What to do about WRINKLES?
After yoga, when I’m rolling up my mat, seems like often a GSG reader comes over to chat. Tell me their green smoothie experience, ask what to do to help a friend struggling with health problems, ask me when the group buy ends. Stuff like that.
Recently, Cheryl, a 53-yo, very fit breast cancer survivor, had a new one:
Cheryl: What do you do about wrinkles?
Me: Ummm. How about, you love them?
Cheryl’s not buying it. She doesn’t want wrinkles apparently. She wants to be 53 but look 33. She tells me that it’s easy for me to say, because I don’t have them. (Yes I do, around my eyes—they show up when I laugh and smile. Which I will continue to do as much as possible.)
I point out to her that, first, I’m younger than she is. And second, while I play tennis and don’t use sunscreen, I don’t have a half-acre, award-winning yard in the summer, and work as Ski Patrol all winter, like she does. Both of which cause year-round high sun exposure here in the Rockies where we’re 4200 feet above sea level and the air is thin.
She won’t want to hear that I don’t have some magic product, except organic, extra-virgin coconut oil, which I slather all over my face at night. I love it. I want to make a big vat of it and roll around in it. Its healing properties aren’t just something I read about in a book. My family and I have experienced them, and I’ve heard from hundreds of readers about what high-quality medium-chain fatty acids do for them.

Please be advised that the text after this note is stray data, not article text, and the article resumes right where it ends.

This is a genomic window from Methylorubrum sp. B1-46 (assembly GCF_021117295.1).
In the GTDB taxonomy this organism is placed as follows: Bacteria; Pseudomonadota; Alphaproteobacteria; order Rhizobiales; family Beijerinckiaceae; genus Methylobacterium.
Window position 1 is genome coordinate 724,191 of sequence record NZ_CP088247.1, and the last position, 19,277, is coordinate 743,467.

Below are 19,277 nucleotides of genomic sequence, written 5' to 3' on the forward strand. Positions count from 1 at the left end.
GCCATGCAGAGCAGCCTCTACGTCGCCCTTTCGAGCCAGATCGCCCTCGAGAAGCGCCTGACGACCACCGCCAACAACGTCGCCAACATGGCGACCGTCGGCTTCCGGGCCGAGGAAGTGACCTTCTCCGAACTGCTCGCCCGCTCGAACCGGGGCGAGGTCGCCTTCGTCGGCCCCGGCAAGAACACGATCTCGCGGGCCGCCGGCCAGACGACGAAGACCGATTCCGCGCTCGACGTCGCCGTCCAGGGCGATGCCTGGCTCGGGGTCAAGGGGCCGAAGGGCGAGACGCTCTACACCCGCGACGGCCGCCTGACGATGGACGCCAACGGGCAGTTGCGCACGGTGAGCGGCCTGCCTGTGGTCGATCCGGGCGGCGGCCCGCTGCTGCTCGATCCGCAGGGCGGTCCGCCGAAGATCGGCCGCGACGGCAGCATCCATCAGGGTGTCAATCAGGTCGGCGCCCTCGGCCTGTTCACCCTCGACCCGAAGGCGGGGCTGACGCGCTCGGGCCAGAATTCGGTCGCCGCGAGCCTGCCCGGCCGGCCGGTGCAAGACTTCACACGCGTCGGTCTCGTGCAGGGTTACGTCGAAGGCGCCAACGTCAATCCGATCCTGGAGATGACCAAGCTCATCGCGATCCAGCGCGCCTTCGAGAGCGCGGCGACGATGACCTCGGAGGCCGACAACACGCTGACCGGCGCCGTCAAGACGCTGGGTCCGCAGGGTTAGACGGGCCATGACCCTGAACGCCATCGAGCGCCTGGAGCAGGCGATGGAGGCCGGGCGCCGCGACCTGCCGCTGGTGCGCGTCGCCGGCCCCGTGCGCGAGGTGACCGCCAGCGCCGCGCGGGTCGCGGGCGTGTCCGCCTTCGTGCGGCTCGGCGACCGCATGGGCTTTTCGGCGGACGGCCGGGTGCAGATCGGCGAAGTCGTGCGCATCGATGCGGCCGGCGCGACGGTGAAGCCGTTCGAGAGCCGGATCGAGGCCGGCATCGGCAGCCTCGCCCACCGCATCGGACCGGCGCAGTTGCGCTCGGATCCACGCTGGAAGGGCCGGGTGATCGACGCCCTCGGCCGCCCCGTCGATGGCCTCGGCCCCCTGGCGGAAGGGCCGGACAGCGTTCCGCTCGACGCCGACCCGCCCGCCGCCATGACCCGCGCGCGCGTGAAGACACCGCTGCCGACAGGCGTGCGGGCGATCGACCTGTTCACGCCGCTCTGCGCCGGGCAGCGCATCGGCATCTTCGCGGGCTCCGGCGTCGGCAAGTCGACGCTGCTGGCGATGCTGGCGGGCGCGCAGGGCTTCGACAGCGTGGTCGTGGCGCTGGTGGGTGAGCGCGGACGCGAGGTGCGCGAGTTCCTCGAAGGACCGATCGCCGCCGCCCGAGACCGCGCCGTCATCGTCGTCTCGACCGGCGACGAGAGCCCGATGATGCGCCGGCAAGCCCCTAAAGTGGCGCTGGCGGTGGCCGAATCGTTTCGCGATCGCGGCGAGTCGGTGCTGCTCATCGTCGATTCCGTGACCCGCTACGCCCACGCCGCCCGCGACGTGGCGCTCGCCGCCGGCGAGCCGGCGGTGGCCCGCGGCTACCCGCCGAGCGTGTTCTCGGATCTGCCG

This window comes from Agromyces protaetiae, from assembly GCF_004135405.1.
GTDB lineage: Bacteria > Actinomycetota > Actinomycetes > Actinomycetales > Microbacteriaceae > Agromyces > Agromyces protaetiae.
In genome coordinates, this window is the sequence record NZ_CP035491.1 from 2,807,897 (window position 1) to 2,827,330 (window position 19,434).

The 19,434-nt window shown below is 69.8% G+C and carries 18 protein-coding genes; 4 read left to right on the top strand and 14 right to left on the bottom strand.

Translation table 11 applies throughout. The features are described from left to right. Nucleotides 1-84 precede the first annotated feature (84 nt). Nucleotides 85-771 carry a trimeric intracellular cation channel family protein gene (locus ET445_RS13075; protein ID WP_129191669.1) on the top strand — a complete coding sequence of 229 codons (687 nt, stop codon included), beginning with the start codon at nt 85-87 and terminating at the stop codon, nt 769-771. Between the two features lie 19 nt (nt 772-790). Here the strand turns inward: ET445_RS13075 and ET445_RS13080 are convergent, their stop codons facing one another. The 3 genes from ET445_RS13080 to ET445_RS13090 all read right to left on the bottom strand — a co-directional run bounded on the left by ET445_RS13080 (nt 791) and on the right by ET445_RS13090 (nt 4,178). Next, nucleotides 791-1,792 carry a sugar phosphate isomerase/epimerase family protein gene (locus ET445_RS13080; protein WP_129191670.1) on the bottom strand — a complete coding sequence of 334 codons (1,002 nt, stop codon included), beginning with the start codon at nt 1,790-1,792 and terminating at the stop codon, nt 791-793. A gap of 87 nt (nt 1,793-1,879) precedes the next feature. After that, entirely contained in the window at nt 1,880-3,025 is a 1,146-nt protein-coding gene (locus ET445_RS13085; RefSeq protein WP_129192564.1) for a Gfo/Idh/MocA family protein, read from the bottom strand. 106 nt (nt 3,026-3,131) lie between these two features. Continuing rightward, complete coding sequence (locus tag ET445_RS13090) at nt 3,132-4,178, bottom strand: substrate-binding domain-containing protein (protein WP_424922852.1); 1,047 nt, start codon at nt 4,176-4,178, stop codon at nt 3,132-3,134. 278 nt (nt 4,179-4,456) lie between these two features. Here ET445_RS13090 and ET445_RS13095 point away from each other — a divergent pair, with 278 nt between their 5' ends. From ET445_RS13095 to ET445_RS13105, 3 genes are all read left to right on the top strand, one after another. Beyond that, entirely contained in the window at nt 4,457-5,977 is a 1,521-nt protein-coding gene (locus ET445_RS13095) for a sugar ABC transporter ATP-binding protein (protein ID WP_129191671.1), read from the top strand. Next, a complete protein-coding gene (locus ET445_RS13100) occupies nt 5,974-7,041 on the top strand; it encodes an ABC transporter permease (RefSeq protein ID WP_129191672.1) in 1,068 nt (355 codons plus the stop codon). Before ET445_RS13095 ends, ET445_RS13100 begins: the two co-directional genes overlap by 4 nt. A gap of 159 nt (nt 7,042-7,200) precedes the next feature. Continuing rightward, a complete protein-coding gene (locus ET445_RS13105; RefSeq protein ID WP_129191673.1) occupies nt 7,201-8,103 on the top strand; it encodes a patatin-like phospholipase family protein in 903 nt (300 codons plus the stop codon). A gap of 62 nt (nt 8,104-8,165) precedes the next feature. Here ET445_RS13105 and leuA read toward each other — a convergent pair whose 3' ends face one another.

I say this:
I mean, at the end of the day, we live a healthy lifestyle (which Cheryl does), and then shouldn’t we enjoy being the age we are? 53 is awesome, if you can do a headstand in yoga like Cheryl can, and most of the 33-year olds wish they had her loveliness. With lines or not.
If a much younger guy flirts with me (cougar hunting is all the rage), I confess that I feel insecure. If tell him my age, I’ve had a dozen say, “Who cares? A beautiful woman is beautiful at any age.”
Why can’t we just OWN that? When we’re 63, we’re going to look back at 53 and wish we’d enjoyed how young and beautiful we were.
I think women with experience-lined faces are gorgeous. Sexy, pretty, beautiful, and cute, too. (My friend Tim says there are five types of attractive women—the ones I just listed. My friends and I play a game of slotting celebrities and people we know into those categories according to Tim’s definitions and examples.)
Use plenty of cold-pressed coconut oil on your skin. Your skin, and then your bloodstream, just eats it up. It’s skin food. But let’s embrace the much-maligned “fine lines and wrinkles.” We’ve earned them. They’re only a “bad” thing if we let them be. It’s all in the mind. How much control are you going to give popular culture, over your heart and mind?
Today, wrinkles. Tomorrow let’s talk about scars.